February 19 marked the release of two very different films: the smart pilot drama Triumph in the Sky and the tired environmental allegory that is Wolf Totem.

Based on the 2004 novel by Jiang Rong, Wolf Totem is a fanciful semi-autobiographic work that draws on Jiang’s volunteer experiences in Inner Mongolia from 1967 to 1978. The highly anticipated film adaptation marked the return of Jean-Jacques Annaud to China after years spent on a blacklist.

But Chinese films based on books have been ill fated as of late, and Wolf Totem is no exception.

Readers were unanimous in their conclusion that the most qualified actors on the screen were the wolves.

While the book blends history and culture with fiction to tell a powerful political story, the film throws that message under the bus to cast Wolf Totem in an environmental mold that was old even in the 1990s.

Viewers expecting to be touched by the powerful spirit of the Mongolian nomads and their almost religious devotion to their homeland and tradition should look elsewhere.

It’s a shame that Annaud’s film bent an otherwise touching story into a documentary about wolf conservation. But it’s hard to expect more from a foreign director who is even more clueless about Mongolian culture than he is about China.

The film was panned by both viewers who read the book and viewers who were experiencing Wolf Totem for the first time. Many criticized it for its spineless refusal to take a stance on the greedy spirit of the wolf.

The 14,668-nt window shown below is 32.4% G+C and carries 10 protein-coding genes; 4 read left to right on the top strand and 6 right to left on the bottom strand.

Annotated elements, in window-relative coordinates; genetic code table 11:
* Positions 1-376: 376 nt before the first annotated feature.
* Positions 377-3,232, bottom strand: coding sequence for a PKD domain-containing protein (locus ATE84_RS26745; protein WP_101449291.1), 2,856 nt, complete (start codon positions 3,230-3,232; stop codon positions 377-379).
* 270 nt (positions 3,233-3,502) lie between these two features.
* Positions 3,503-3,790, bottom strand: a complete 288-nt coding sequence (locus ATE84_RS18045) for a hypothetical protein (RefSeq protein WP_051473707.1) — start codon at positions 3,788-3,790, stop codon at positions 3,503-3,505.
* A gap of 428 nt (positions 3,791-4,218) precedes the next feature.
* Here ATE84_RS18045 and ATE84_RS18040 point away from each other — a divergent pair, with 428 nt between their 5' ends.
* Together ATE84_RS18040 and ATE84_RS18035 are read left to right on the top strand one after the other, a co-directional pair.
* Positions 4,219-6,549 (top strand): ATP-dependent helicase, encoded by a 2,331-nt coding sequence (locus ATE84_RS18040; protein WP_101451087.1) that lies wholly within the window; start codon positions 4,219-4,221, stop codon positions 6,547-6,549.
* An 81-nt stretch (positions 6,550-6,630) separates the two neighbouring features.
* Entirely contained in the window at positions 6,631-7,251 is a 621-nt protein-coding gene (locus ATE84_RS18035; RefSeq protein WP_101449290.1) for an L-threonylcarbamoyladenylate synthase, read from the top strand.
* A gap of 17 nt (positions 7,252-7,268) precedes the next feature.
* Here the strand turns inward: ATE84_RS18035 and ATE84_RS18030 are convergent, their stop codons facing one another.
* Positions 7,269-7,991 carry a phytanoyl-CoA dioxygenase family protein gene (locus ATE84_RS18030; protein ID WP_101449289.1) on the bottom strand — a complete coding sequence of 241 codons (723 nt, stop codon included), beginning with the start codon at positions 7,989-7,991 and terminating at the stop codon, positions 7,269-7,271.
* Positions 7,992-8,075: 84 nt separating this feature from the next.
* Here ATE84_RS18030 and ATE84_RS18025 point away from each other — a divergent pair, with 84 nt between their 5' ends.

It also shows a tortured understanding of how the Mongolians of northern China relate to wolves. Annaud is not to blame for this shortcoming: Jiang made the same mistake. While Mongolians may respect the wolf as master of the steppe, they do not bow before it: they fight and kill wolves when they dare to attack.

The film also has a hard time identifying the separation between nomadic herdsmen and steppe farmers. The only themes left involved the relationship between human and wolves.

Worse yet was the oh-so-foreign assumption that all Asians look alike. The stars Feng Shaofeng and Dou Xiao bore absolutely no resemblance to the robust men of the Mongolian steppe, even made up in something akin to redface.

That’s not to say the film is entirely without value.

Compared to the subpar leading men, the co-stars – who actually were Mongolian – received praise for both their appearance and strong characterization.

The furry stars were equally adept. Wolf Totem’s film crew kept and trained their wolves for five years to prepare the animals for the film. The visual effect of using real wolves was incredibly impressive compared to the many films that attempt to doctor other breeds or use CG to stand in for wild canines.

Diao Jiayi

About Diao Jiayi

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Diao Diao is a tomboy whose head is full of weird ideas. She's a little lazy, but she loves life and her family and is always up for a challenge.

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